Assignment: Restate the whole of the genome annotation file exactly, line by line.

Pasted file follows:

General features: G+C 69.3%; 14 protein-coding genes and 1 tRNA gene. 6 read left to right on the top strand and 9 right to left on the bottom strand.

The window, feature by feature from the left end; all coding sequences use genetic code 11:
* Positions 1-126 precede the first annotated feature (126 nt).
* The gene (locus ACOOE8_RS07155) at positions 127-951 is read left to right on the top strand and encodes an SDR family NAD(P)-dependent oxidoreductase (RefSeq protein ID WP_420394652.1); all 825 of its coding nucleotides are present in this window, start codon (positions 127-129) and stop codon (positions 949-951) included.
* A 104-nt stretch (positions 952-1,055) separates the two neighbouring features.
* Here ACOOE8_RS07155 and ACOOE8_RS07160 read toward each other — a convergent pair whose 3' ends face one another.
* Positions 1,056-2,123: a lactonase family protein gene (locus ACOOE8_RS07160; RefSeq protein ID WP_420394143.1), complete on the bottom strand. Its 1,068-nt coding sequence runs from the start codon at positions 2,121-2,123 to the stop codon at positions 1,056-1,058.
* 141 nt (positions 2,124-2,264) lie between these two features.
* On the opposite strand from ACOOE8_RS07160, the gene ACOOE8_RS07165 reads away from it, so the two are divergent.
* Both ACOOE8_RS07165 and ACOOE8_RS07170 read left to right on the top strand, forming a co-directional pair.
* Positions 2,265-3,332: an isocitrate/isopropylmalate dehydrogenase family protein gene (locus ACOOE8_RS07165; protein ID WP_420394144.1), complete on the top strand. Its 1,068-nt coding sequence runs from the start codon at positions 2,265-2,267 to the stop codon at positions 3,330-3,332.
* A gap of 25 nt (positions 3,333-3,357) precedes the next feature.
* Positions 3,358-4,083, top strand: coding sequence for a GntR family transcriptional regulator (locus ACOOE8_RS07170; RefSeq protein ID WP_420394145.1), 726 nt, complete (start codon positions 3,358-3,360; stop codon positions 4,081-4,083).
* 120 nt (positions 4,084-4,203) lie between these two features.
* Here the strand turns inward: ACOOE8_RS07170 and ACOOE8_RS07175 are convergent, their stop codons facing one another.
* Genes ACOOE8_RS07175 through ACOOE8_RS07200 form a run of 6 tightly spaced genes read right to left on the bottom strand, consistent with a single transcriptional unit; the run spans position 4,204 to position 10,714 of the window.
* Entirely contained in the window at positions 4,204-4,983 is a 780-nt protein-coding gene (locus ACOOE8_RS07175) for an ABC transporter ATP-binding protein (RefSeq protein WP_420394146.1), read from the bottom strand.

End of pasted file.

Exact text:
General features: G+C 69.3%; 14 protein-coding genes and 1 tRNA gene. 6 read left to right on the top strand and 9 right to left on the bottom strand.

The window, feature by feature from the left end; all coding sequences use genetic code 11:
* Positions 1-126 precede the first annotated feature (126 nt).
* The gene (locus ACOOE8_RS07155) at positions 127-951 is read left to right on the top strand and encodes an SDR family NAD(P)-dependent oxidoreductase (RefSeq protein ID WP_420394652.1); all 825 of its coding nucleotides are present in this window, start codon (positions 127-129) and stop codon (positions 949-951) included.
* A 104-nt stretch (positions 952-1,055) separates the two neighbouring features.
* Here ACOOE8_RS07155 and ACOOE8_RS07160 read toward each other — a convergent pair whose 3' ends face one another.
* Positions 1,056-2,123: a lactonase family protein gene (locus ACOOE8_RS07160; RefSeq protein ID WP_420394143.1), complete on the bottom strand. Its 1,068-nt coding sequence runs from the start codon at positions 2,121-2,123 to the stop codon at positions 1,056-1,058.
* 141 nt (positions 2,124-2,264) lie between these two features.
* On the opposite strand from ACOOE8_RS07160, the gene ACOOE8_RS07165 reads away from it, so the two are divergent.
* Both ACOOE8_RS07165 and ACOOE8_RS07170 read left to right on the top strand, forming a co-directional pair.
* Positions 2,265-3,332: an isocitrate/isopropylmalate dehydrogenase family protein gene (locus ACOOE8_RS07165; protein ID WP_420394144.1), complete on the top strand. Its 1,068-nt coding sequence runs from the start codon at positions 2,265-2,267 to the stop codon at positions 3,330-3,332.
* A gap of 25 nt (positions 3,333-3,357) precedes the next feature.
* Positions 3,358-4,083, top strand: coding sequence for a GntR family transcriptional regulator (locus ACOOE8_RS07170; RefSeq protein ID WP_420394145.1), 726 nt, complete (start codon positions 3,358-3,360; stop codon positions 4,081-4,083).
* 120 nt (positions 4,084-4,203) lie between these two features.
* Here the strand turns inward: ACOOE8_RS07170 and ACOOE8_RS07175 are convergent, their stop codons facing one another.
* Genes ACOOE8_RS07175 through ACOOE8_RS07200 form a run of 6 tightly spaced genes read right to left on the bottom strand, consistent with a single transcriptional unit; the run spans position 4,204 to position 10,714 of the window.
* Entirely contained in the window at positions 4,204-4,983 is a 780-nt protein-coding gene (locus ACOOE8_RS07175) for an ABC transporter ATP-binding protein (RefSeq protein WP_420394146.1), read from the bottom strand.